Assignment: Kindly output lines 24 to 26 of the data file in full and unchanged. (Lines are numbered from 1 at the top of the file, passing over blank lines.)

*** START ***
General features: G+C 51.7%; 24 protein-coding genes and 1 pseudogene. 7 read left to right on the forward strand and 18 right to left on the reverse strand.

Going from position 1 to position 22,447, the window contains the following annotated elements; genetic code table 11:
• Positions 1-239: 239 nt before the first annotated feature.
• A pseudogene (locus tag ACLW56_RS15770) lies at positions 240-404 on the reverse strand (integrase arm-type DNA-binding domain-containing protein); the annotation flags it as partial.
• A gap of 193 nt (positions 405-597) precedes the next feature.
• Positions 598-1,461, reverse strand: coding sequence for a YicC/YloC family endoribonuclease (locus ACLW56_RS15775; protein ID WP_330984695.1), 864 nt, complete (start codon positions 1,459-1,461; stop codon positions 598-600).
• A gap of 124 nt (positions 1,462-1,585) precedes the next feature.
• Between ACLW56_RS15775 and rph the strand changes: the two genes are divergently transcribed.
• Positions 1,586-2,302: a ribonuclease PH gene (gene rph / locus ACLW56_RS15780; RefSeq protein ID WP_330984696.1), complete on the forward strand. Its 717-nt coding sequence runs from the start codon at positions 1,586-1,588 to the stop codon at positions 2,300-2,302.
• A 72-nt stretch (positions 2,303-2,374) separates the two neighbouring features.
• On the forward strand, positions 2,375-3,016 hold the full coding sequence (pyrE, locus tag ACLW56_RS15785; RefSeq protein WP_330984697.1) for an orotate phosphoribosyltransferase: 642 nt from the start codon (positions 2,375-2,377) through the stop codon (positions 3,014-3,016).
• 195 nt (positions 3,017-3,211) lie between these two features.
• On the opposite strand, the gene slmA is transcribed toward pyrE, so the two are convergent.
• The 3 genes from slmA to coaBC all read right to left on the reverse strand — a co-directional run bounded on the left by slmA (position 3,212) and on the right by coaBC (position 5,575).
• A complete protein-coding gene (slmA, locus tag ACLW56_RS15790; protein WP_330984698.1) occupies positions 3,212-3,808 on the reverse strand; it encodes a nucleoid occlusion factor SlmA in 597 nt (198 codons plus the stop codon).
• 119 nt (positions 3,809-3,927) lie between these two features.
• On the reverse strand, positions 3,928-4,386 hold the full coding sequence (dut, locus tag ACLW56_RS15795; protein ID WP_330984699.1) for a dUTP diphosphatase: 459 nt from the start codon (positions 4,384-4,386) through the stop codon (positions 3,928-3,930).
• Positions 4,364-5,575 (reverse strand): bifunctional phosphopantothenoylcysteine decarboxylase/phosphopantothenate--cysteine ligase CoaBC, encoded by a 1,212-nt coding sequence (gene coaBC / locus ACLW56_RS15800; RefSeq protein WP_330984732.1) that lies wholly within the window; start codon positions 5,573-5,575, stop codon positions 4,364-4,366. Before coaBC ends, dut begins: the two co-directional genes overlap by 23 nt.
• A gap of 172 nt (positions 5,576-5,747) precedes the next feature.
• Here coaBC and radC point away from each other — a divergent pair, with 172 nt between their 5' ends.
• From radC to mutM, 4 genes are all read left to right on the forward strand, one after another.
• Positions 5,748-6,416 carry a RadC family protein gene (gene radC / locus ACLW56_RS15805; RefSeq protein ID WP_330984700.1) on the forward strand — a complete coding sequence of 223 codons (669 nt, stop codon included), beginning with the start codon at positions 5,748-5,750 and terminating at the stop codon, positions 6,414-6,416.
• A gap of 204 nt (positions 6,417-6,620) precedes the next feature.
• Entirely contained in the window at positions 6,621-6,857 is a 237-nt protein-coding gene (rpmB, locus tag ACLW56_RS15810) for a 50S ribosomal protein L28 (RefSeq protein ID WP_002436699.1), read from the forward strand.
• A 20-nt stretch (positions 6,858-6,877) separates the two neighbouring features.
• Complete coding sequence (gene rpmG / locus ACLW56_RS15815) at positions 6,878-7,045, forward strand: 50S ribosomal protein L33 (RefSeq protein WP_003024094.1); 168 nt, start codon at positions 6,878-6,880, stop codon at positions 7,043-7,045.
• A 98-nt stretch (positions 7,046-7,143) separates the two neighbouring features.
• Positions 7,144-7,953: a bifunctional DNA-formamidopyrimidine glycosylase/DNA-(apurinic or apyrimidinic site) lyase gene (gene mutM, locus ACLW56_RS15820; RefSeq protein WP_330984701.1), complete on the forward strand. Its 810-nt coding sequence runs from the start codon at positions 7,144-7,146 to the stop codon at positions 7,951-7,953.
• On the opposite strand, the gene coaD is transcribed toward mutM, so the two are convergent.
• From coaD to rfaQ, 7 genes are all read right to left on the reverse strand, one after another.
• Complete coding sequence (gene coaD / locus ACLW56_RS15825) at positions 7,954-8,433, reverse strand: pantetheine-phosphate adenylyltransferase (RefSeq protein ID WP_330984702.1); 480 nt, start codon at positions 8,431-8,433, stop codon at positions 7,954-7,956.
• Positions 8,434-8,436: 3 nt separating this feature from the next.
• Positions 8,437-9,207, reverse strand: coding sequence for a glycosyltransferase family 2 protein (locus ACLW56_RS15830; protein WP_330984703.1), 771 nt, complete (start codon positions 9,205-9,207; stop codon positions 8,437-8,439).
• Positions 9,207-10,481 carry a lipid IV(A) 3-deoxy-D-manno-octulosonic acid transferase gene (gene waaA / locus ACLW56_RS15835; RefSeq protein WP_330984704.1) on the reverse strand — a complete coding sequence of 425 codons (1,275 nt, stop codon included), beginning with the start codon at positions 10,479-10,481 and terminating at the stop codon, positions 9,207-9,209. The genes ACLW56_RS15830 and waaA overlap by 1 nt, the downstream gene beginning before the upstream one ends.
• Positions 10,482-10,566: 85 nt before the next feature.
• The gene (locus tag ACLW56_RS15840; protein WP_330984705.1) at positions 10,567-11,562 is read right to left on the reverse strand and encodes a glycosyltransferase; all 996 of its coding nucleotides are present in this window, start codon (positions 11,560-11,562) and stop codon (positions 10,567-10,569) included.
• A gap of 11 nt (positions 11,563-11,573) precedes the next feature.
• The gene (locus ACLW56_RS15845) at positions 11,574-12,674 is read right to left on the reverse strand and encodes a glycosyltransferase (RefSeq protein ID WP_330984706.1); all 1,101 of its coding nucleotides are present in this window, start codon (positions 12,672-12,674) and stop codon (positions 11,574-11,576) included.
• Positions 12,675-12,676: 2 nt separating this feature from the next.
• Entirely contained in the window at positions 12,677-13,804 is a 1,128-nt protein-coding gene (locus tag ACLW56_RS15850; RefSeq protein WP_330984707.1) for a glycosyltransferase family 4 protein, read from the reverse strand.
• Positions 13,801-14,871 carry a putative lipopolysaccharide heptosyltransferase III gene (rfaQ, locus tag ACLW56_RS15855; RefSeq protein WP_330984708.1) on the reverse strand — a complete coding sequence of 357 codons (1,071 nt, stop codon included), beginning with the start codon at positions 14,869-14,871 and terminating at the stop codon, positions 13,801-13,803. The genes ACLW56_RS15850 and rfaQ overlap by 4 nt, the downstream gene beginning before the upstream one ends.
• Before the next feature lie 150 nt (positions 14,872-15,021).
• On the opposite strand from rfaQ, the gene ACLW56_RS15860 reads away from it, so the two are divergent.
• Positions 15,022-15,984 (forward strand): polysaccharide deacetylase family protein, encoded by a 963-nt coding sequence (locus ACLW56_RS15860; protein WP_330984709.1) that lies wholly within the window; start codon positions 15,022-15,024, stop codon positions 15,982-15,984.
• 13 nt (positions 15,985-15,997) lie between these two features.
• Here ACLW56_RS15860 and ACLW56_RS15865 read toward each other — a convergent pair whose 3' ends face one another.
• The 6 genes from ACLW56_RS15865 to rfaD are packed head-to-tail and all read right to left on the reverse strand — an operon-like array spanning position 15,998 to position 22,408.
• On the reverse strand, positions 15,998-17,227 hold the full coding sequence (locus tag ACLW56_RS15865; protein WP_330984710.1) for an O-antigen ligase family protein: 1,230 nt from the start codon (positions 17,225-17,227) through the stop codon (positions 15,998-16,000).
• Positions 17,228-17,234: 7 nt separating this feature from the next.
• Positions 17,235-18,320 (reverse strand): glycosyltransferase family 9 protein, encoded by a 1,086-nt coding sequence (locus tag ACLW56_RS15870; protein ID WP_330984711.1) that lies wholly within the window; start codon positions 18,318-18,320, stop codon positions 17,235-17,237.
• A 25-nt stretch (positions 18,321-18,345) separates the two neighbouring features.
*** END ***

• Entirely contained in the window at positions 6,621-6,857 is a 237-nt protein-coding gene (rpmB, locus tag ACLW56_RS15810) for a 50S ribosomal protein L28 (RefSeq protein ID WP_002436699.1), read from the forward strand.
• A 20-nt stretch (positions 6,858-6,877) separates the two neighbouring features.
• Complete coding sequence (gene rpmG / locus ACLW56_RS15815) at positions 6,878-7,045, forward strand: 50S ribosomal protein L33 (RefSeq protein WP_003024094.1); 168 nt, start codon at positions 6,878-6,880, stop codon at positions 7,043-7,045.